Home / Business / The MTA's board of directors decides to raise rates, despite the governor's commitment: Gothamist

The MTA's board of directors decides to raise rates, despite the governor's commitment: Gothamist



MTA board members voted Wednesday to further increase subway fares, bringing the MetroCard's weekly price to $ 33 and bringing the monthly fee to $ 127, instead of $ 121. The increase, which does not affect the base rate of $ 2.75, will come into effect on April 21. Tolls on most MTA bridges and tunnels will also increase by approximately 36 cents.

"It hurts a lot of people, but it was not really an aggression," MTA acting president Freddy Ferrer told reporters.

This decision comes after a scheduled vote on rising rates was delayed last month, with some board members citing the need to involve any cost increases to improve subway performance. The price increase voted today, which ends the rebate, does not include a performance measure for the metro service. The MTA's decision to postpone the vote cost the authority about $ 30 million, according to transit officials.

The vote also comes one day after Governor Andrew Cuomo and Mayor Bill de Blasio released a plan to create new sources of metro-linked funding, via congestion pricing, future revenues from legalized marijuana, and a new sales tax on the Internet. The governor – who appoints a plurality of MTA board members and its acting chairman, and effectively controls the authority – has repeatedly pledged not to raise fares until the metro service will not be improved.

"I would be in favor of canceling the higher rates because the service is not what people deserve," said Cuomo during a debate held this summer with his primary opponent. Democrat, Cynthia Nixon.

However, during his speech on the Brian Lehrer Show show Tuesday, Cuomo seemed to suggest that he was referring to larger increases in the future, and not to the "rate hike" scheduled today. hui ", as he said. "My idea was that we had to stop these incremental movements, which do not solve the problem," said the governor.

A spokesman for the governor's office did not say whether Cuomo had tried to stop the tariff increase or what happened to the police. secret alternative plan that the governor apparently was preparing to spare runners from an increase.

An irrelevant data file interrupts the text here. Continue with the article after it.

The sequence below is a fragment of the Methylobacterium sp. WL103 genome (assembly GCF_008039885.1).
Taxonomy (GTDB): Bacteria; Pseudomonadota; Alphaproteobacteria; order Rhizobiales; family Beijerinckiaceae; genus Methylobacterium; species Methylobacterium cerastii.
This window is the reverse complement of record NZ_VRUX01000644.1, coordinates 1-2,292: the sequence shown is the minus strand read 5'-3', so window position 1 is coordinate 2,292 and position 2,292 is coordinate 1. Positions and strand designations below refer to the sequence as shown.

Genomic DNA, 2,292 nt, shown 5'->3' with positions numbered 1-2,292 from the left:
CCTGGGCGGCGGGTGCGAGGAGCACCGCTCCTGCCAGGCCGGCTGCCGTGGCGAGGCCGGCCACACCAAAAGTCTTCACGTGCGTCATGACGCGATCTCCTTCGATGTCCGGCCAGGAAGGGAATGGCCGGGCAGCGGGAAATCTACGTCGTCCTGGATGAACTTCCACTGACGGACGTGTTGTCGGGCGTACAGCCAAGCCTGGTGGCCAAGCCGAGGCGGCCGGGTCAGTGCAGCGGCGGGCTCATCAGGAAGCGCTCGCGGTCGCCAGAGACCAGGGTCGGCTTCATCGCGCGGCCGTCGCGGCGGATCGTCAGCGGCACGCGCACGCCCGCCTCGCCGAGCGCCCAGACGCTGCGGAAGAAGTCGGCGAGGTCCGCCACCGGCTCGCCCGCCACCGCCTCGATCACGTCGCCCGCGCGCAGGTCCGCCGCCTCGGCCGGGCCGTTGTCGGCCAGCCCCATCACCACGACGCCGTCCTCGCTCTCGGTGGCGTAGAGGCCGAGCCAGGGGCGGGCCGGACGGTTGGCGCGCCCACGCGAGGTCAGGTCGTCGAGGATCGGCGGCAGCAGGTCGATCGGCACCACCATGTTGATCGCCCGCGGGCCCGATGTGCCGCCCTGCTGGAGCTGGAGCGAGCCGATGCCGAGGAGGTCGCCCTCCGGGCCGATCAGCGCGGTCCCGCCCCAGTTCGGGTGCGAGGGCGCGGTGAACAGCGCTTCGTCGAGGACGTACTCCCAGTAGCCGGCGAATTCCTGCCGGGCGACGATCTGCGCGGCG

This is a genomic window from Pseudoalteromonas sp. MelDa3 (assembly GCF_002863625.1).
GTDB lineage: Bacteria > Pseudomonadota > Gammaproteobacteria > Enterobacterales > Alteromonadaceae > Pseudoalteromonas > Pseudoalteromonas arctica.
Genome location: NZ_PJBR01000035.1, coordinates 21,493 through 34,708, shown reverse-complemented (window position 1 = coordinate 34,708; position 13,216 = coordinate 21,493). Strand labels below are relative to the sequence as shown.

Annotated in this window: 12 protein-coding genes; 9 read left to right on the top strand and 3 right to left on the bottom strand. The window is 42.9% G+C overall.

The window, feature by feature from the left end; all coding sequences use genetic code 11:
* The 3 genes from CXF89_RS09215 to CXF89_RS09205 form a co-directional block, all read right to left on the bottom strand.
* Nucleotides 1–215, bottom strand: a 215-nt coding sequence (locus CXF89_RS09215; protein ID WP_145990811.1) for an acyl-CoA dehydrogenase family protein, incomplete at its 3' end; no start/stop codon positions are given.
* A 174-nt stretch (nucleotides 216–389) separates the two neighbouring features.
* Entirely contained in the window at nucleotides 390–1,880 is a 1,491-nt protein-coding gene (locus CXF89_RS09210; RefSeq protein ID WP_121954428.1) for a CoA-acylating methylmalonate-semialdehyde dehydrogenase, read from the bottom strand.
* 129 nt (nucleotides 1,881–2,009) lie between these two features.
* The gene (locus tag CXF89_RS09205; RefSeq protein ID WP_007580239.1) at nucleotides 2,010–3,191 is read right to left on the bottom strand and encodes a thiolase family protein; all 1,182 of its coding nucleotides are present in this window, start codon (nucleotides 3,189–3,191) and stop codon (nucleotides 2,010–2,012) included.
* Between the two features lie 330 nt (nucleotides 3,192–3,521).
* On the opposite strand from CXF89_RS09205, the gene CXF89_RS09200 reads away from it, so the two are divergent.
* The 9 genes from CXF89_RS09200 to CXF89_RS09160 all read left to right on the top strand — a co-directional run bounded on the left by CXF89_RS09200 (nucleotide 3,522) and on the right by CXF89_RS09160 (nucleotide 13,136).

According to transit officials, the MTA needs this rate increase to fill the growing budget deficit, which could lead to reductions in services, further reducing revenues as more passengers flee the system. public transport. Last week, the MTA admitted that the daily number of subway users had decreased by 5.44 million in 2018, while that of buses had decreased by almost 10%.

Without today's increase, the MTA's gaping budget deficit would have reached a deficit of $ 1.6 billion by 2022. Despite this new surge, the MTA is expected to still run a deficit of $ 500 million in its operating budget next year and a deficit of about $ 1 billion in 2022. Meanwhile, transit officials are now placing the total cost of reactivating the system at about $ 60 billion.

As part of its announcement of congestion pricing this week, Cuomo also announced a restructuring of the MTA, which it says will streamline the authority's decision-making processes.

"It's a 1960s style holding company with a 1960 mentality," Cuomo told Lehrer. "We need to consolidate the functions at the MTA, introduce a different culture, make the board operational and operational so that we know that we are getting efficiency from the riders' fare."

While the reaction of transit advocates has been mixed, government group Reinvent Albany has expressed concern that the plan appears to be ignoring the president of the New York Transit Authority, Andy Byford. allowing the governor to exercise even more power over the authority. They also accused the governor of having published the plan as "another distraction" of his broken promise in 2015 to give MTA $ 8.3 billion, of which only $ 1 billion was allocated until the end of the year. present.

"This is not the time to make major changes to redistribute power over the MTA's governance structure, as too many actors are at risk," the group said. "The biggest organizational problem of the MTA is the endless political interference of the governor and the dismissal of the professional staff of the MTA and NYC Transit."

Additional report by Stephen Nessen.


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